Friday, 6 July 2007
It used to be a comfort to the left to believe the Iraq invasion was all about oil.
There now appears to be some in the government who think it will be of comfort to them.
To recall what the Iraq war really was about: the end of the Cold War in 1989 meant the US had lost a framework for asserting its interests not just in the third world, but also over other western powers. George Bush senior used Iraq’s invasion of Kuwait as a way of bringing the major powers behind its leadership once again but the benefit was limited. Most major powers followed for a while but then fell away once the war was over. The following decade saw Clinton try a “humanitarian interventionism” solution but with limited success and US leadership over international affairs began to drift.
9/11 was rightly acknowledged by Bush junior as an opportunity to reassert that leadership with once again using Iraq as the means. However, relations between the major powers had drifted apart enough in the meantime that Iraq only made them worse, compounded by the fiasco of the actual occupation. Despite that, anti-terrorism had at least provided some framework for international relations and firmed up US ties with the UK and a few minor powers like Australia.
That framework is now unravelling to the extent that the alternative agenda on climate change from Europe and Japan is gaining ground. This has had a clear impact on Australian politics and is the ultimate reason why the Howard government is in trouble. Right now US presidential candidates are arguing how to restore US global leadership after the failure of the Iraq strategy.
To claim the Iraq war was mainly about oil is to deny nearly two decades of geopolitical reality. However, there is a reason why it may be tempting for some to do so. What was unusual about both Iraq wars was that there was little role for the left. The collapse of the Soviet Union and third world allies had effectively removed the left from international affairs. Even the most virulently anti-US protester would struggle to align with Saddam, a CIA stooge originally put in to deal with left-wing pan-Arab nationalism, like they did with, say, the Vietcong. Vietnam has oilfields, but the left would have seen the Vietnam war as one of national liberation. With nothing to identify with in the Iraq war, there was no other stance for the left than to try and reduce the whole thing to nothing more than oil.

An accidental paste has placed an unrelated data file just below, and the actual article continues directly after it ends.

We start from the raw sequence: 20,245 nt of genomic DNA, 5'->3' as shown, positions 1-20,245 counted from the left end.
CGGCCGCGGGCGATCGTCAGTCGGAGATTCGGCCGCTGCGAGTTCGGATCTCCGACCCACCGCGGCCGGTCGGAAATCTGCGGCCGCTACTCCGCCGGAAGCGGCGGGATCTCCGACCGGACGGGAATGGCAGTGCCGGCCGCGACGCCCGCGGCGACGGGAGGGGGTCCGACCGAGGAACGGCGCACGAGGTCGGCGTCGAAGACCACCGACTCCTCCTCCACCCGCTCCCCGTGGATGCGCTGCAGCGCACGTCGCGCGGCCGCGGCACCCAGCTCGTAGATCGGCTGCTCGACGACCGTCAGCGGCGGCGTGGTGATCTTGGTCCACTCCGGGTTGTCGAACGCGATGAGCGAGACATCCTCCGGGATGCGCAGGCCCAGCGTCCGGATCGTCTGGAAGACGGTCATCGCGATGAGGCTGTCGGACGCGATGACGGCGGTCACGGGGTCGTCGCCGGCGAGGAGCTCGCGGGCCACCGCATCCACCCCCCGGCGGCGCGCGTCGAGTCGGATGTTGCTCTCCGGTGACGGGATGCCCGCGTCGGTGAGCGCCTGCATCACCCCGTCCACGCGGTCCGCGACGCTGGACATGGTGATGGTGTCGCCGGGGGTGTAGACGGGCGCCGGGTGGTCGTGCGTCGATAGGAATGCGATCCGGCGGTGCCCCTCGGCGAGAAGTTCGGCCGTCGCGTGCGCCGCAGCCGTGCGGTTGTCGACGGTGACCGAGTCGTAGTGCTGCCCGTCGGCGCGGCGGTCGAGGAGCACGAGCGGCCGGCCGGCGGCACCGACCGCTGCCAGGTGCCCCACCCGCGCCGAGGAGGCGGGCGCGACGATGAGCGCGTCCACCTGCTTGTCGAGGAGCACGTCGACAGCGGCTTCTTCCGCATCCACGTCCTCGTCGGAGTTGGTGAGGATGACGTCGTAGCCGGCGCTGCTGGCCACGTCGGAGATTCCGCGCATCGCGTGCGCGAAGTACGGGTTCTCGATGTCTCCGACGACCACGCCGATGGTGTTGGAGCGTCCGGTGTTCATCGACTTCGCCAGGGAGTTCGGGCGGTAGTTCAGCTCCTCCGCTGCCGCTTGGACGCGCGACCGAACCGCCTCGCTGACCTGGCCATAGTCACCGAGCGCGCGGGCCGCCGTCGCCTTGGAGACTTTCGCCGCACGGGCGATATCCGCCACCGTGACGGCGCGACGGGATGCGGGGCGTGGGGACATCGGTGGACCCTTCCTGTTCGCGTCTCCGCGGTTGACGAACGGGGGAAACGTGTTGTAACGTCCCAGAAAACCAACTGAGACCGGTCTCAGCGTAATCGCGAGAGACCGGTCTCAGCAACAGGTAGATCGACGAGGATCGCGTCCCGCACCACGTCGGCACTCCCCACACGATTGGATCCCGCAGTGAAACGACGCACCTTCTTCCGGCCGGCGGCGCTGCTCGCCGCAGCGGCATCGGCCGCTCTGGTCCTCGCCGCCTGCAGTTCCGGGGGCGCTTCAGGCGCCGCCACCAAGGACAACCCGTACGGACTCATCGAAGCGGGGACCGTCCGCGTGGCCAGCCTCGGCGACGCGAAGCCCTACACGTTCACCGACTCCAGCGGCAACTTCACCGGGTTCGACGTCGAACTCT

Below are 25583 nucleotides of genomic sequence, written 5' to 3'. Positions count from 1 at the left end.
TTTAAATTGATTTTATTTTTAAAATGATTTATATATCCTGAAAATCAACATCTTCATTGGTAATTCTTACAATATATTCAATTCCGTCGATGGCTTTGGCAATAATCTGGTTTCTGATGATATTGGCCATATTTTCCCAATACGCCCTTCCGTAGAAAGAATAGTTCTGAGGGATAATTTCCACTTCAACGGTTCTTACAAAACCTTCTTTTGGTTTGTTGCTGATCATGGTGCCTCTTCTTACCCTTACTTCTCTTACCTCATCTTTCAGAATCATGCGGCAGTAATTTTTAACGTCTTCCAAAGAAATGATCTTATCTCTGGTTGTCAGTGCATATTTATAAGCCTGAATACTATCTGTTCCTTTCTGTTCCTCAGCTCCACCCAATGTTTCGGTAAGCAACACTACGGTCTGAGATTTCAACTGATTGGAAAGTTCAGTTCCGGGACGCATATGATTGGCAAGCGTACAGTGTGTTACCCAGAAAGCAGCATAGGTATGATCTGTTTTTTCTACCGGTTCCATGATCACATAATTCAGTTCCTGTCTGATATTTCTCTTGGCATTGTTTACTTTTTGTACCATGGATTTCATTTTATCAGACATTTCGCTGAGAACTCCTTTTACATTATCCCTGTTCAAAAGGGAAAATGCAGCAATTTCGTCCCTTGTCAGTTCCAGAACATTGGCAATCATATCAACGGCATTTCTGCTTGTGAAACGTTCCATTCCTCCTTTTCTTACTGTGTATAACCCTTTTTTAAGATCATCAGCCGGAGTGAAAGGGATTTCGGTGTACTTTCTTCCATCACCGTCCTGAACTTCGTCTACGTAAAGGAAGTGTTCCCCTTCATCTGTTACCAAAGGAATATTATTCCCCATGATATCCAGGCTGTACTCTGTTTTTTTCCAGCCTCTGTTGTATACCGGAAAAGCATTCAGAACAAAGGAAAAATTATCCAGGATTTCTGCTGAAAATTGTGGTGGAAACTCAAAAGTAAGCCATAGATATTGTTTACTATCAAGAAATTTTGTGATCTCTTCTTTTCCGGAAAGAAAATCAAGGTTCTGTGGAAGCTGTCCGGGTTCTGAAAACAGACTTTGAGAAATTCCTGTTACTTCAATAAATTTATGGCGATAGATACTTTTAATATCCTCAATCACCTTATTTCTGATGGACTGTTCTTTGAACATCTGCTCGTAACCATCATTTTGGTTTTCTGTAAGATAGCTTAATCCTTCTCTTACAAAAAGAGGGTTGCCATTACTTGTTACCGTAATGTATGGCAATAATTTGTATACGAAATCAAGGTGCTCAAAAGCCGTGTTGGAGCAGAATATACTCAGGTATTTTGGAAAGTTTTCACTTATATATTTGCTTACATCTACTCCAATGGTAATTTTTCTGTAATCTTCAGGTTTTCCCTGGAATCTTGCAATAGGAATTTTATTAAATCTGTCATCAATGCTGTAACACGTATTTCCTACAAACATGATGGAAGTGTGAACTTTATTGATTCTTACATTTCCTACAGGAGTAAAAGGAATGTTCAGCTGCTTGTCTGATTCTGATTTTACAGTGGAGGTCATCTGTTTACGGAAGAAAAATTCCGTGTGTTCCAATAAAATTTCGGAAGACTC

If the oil argument gives comfort to a left excluded from the international agenda, it is highly surprising the Howard government thinks it will give comfort to them. It would have been extraordinary if Howard had given the speech he was reported to be about to make (the fact that Brendan Nelsen seems to have got the message mixed up indicates that Howard must have been thinking of it). By claiming it was about oil, he would have effectively given up on an anti-terrorism agenda, but more than that, would have abandoned Australia’s global pretences, both of which have propped up this policy bereft government well past its shelf life. It is likely they were thinking of it as a pragmatic regional response to the growing vacuum created by the failure of Bush’s War on Terror. As for the left, the government looks as though they were toying with the oil argument as comfort for a failed international agenda.
The vacuum is likely to create a brief return to regionalism in Australian foreign policy but this is not a comfortable position for the Australian political class that has always benefited from pretending it is a global player, and especially not for a government reliant on it. Rudd’s speech claims that Labor is prepared for it by focussing on the “Arc of Instability” just off Australian shores, which might do while the global warming agenda takes shape. For Howard, however, for whom his backdowns are seen as political genius rather than the signs of political weakness they really are, this is probably one compromise too far.
Posted by The Piping Shrike on Friday, 6 July 2007.Filed under International relations